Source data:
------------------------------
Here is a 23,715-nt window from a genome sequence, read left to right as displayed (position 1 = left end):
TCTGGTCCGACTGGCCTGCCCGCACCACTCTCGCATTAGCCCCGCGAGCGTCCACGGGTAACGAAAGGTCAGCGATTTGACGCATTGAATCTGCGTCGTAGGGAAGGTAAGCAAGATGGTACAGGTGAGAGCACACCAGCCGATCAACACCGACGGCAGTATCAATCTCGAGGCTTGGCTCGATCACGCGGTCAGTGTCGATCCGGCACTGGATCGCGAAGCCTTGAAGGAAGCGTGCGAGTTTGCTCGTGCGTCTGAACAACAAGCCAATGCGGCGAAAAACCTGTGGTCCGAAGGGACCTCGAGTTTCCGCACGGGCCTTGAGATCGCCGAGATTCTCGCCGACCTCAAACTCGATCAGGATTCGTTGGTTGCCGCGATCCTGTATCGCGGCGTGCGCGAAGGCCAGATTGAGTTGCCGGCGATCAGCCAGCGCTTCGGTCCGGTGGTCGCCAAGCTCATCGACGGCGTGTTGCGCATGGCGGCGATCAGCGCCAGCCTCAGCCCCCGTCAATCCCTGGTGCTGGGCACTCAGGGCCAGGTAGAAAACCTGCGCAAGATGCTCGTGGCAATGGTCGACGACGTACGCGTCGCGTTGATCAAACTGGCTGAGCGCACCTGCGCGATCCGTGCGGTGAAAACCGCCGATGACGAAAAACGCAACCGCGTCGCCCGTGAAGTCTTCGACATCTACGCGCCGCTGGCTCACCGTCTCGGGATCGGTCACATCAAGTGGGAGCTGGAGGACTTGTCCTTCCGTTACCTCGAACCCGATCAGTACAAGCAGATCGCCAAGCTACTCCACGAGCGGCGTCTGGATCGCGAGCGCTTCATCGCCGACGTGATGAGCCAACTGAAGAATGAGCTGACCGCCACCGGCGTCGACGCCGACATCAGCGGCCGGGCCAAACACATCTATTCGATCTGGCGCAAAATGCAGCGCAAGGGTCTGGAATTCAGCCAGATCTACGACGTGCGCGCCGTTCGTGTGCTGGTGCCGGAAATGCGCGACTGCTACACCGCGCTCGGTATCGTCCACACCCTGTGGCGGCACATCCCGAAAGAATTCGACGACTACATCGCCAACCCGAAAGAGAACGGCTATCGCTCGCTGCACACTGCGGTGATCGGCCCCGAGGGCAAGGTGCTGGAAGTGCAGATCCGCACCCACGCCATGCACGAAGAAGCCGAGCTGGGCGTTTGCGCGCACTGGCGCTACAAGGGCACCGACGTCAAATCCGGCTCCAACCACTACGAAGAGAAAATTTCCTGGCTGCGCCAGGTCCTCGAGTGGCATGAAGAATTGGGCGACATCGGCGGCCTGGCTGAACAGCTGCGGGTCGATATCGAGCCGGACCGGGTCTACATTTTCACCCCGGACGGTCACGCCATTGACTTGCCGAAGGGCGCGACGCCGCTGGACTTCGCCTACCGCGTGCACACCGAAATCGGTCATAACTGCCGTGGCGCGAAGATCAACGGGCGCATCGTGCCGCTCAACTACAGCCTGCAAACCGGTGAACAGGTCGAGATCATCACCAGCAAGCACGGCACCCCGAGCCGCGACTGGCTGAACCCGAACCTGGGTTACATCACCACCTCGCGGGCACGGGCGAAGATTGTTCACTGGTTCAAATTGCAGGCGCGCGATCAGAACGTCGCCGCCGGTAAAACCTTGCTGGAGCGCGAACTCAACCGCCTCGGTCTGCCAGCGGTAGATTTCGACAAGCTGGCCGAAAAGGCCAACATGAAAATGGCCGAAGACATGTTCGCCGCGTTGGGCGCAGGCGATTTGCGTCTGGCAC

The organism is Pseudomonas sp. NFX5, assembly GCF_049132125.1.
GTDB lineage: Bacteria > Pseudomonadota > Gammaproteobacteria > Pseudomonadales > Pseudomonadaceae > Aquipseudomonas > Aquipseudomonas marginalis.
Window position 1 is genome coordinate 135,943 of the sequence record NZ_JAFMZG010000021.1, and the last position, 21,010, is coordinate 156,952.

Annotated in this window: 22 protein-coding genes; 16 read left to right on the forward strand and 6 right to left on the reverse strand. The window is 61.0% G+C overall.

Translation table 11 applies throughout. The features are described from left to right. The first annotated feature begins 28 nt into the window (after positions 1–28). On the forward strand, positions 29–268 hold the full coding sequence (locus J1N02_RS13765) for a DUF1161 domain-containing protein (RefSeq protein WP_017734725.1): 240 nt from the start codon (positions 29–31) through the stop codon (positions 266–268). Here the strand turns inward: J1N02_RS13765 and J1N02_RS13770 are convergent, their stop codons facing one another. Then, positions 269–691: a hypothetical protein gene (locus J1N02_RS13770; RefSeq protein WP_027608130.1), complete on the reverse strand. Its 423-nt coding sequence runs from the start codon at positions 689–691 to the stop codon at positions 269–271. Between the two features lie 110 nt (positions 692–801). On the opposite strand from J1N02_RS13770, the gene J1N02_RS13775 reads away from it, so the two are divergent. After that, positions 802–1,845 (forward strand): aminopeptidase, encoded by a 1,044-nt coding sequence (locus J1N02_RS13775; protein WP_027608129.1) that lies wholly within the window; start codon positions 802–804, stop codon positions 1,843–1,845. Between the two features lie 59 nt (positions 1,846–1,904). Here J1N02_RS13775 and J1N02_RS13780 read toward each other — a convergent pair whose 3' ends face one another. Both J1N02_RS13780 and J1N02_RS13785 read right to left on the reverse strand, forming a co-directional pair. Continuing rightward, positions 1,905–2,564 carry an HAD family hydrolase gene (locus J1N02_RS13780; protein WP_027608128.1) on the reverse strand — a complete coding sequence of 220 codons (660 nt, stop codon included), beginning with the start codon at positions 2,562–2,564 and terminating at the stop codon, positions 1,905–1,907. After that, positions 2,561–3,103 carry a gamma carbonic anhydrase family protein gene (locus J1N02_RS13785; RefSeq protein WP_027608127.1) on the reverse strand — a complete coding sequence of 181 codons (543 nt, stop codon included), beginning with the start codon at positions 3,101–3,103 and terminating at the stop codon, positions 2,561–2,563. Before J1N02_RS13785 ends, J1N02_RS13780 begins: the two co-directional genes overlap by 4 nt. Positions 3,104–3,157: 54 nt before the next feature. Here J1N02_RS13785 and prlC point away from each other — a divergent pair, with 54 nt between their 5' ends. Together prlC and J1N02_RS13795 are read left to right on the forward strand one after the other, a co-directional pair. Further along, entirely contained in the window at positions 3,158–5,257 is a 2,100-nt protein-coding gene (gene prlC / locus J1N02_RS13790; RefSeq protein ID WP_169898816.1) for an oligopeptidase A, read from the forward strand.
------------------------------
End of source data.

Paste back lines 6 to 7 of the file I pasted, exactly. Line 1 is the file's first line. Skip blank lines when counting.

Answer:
Annotated in this window: 22 protein-coding genes; 16 read left to right on the forward strand and 6 right to left on the reverse strand. The window is 61.0% G+C overall.

Translation table 11 applies throughout. The features are described from left to right. The first annotated feature begins 28 nt into the window (after positions 1–28). On the forward strand, positions 29–268 hold the full coding sequence (locus J1N02_RS13765) for a DUF1161 domain-containing protein (RefSeq protein WP_017734725.1): 240 nt from the start codon (positions 29–31) through the stop codon (positions 266–268). Here the strand turns inward: J1N02_RS13765 and J1N02_RS13770 are convergent, their stop codons facing one another. Then, positions 269–691: a hypothetical protein gene (locus J1N02_RS13770; RefSeq protein WP_027608130.1), complete on the reverse strand. Its 423-nt coding sequence runs from the start codon at positions 689–691 to the stop codon at positions 269–271. Between the two features lie 110 nt (positions 692–801). On the opposite strand from J1N02_RS13770, the gene J1N02_RS13775 reads away from it, so the two are divergent. After that, positions 802–1,845 (forward strand): aminopeptidase, encoded by a 1,044-nt coding sequence (locus J1N02_RS13775; protein WP_027608129.1) that lies wholly within the window; start codon positions 802–804, stop codon positions 1,843–1,845. Between the two features lie 59 nt (positions 1,846–1,904). Here J1N02_RS13775 and J1N02_RS13780 read toward each other — a convergent pair whose 3' ends face one another. Both J1N02_RS13780 and J1N02_RS13785 read right to left on the reverse strand, forming a co-directional pair. Continuing rightward, positions 1,905–2,564 carry an HAD family hydrolase gene (locus J1N02_RS13780; protein WP_027608128.1) on the reverse strand — a complete coding sequence of 220 codons (660 nt, stop codon included), beginning with the start codon at positions 2,562–2,564 and terminating at the stop codon, positions 1,905–1,907. After that, positions 2,561–3,103 carry a gamma carbonic anhydrase family protein gene (locus J1N02_RS13785; RefSeq protein WP_027608127.1) on the reverse strand — a complete coding sequence of 181 codons (543 nt, stop codon included), beginning with the start codon at positions 3,101–3,103 and terminating at the stop codon, positions 2,561–2,563. Before J1N02_RS13785 ends, J1N02_RS13780 begins: the two co-directional genes overlap by 4 nt. Positions 3,104–3,157: 54 nt before the next feature. Here J1N02_RS13785 and prlC point away from each other — a divergent pair, with 54 nt between their 5' ends. Together prlC and J1N02_RS13795 are read left to right on the forward strand one after the other, a co-directional pair. Further along, entirely contained in the window at positions 3,158–5,257 is a 2,100-nt protein-coding gene (gene prlC / locus J1N02_RS13790; RefSeq protein ID WP_169898816.1) for an oligopeptidase A, read from the forward strand.